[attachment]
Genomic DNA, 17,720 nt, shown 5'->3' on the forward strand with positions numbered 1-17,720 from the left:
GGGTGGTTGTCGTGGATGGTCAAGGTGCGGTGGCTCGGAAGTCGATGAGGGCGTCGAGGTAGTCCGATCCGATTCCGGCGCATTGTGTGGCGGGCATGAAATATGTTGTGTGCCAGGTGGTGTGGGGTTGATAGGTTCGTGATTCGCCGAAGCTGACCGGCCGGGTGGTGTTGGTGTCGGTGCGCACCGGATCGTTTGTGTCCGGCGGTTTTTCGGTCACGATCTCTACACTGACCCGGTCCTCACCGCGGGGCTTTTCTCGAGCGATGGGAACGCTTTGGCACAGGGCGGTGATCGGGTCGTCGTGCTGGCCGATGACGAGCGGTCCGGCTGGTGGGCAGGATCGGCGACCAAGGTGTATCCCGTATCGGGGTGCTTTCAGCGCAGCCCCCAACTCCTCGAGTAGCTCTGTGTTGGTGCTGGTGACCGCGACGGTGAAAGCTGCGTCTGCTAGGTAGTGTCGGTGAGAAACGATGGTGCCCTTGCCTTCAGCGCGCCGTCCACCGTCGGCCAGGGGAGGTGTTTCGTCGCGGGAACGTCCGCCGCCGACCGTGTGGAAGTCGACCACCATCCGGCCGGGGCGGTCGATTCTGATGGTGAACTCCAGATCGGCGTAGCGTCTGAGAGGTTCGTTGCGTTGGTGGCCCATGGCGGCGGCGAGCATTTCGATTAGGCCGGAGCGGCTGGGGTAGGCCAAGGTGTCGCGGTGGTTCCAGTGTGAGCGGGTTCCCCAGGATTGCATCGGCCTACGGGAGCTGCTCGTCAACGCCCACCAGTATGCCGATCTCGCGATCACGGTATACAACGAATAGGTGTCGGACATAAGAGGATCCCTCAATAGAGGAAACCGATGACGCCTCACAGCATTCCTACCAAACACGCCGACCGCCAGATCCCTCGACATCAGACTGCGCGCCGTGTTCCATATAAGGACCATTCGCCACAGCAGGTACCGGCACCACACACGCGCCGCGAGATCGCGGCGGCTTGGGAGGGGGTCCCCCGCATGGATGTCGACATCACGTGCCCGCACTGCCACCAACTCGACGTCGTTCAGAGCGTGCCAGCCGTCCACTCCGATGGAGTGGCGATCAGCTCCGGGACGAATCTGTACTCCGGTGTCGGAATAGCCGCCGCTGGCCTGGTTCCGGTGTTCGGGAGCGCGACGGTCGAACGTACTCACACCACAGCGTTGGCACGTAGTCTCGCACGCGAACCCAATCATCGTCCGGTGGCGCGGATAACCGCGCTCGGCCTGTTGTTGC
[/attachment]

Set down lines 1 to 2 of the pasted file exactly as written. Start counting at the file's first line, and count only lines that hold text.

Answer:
Genomic DNA, 17,720 nt, shown 5'->3' on the forward strand with positions numbered 1-17,720 from the left:
GGGTGGTTGTCGTGGATGGTCAAGGTGCGGTGGCTCGGAAGTCGATGAGGGCGTCGAGGTAGTCCGATCCGATTCCGGCGCATTGTGTGGCGGGCATGAAATATGTTGTGTGCCAGGTGGTGTGGGGTTGATAGGTTCGTGATTCGCCGAAGCTGACCGGCCGGGTGGTGTTGGTGTCGGTGCGCACCGGATCGTTTGTGTCCGGCGGTTTTTCGGTCACGATCTCTACACTGACCCGGTCCTCACCGCGGGGCTTTTCTCGAGCGATGGGAACGCTTTGGCACAGGGCGGTGATCGGGTCGTCGTGCTGGCCGATGACGAGCGGTCCGGCTGGTGGGCAGGATCGGCGACCAAGGTGTATCCCGTATCGGGGTGCTTTCAGCGCAGCCCCCAACTCCTCGAGTAGCTCTGTGTTGGTGCTGGTGACCGCGACGGTGAAAGCTGCGTCTGCTAGGTAGTGTCGGTGAGAAACGATGGTGCCCTTGCCTTCAGCGCGCCGTCCACCGTCGGCCAGGGGAGGTGTTTCGTCGCGGGAACGTCCGCCGCCGACCGTGTGGAAGTCGACCACCATCCGGCCGGGGCGGTCGATTCTGATGGTGAACTCCAGATCGGCGTAGCGTCTGAGAGGTTCGTTGCGTTGGTGGCCCATGGCGGCGGCGAGCATTTCGATTAGGCCGGAGCGGCTGGGGTAGGCCAAGGTGTCGCGGTGGTTCCAGTGTGAGCGGGTTCCCCAGGATTGCATCGGCCTACGGGAGCTGCTCGTCAACGCCCACCAGTATGCCGATCTCGCGATCACGGTATACAACGAATAGGTGTCGGACATAAGAGGATCCCTCAATAGAGGAAACCGATGACGCCTCACAGCATTCCTACCAAACACGCCGACCGCCAGATCCCTCGACATCAGACTGCGCGCCGTGTTCCATATAAGGACCATTCGCCACAGCAGGTACCGGCACCACACACGCGCCGCGAGATCGCGGCGGCTTGGGAGGGGGTCCCCCGCATGGATGTCGACATCACGTGCCCGCACTGCCACCAACTCGACGTCGTTCAGAGCGTGCCAGCCGTCCACTCCGATGGAGTGGCGATCAGCTCCGGGACGAATCTGTACTCCGGTGTCGGAATAGCCGCCGCTGGCCTGGTTCCGGTGTTCGGGAGCGCGACGGTCGAACGTACTCACACCACAGCGTTGGCACGTAGTCTCGCACGCGAACCCAATCATCGTCCGGTGGCGCGGATAACCGCGCTCGGCCTGTTGTTGC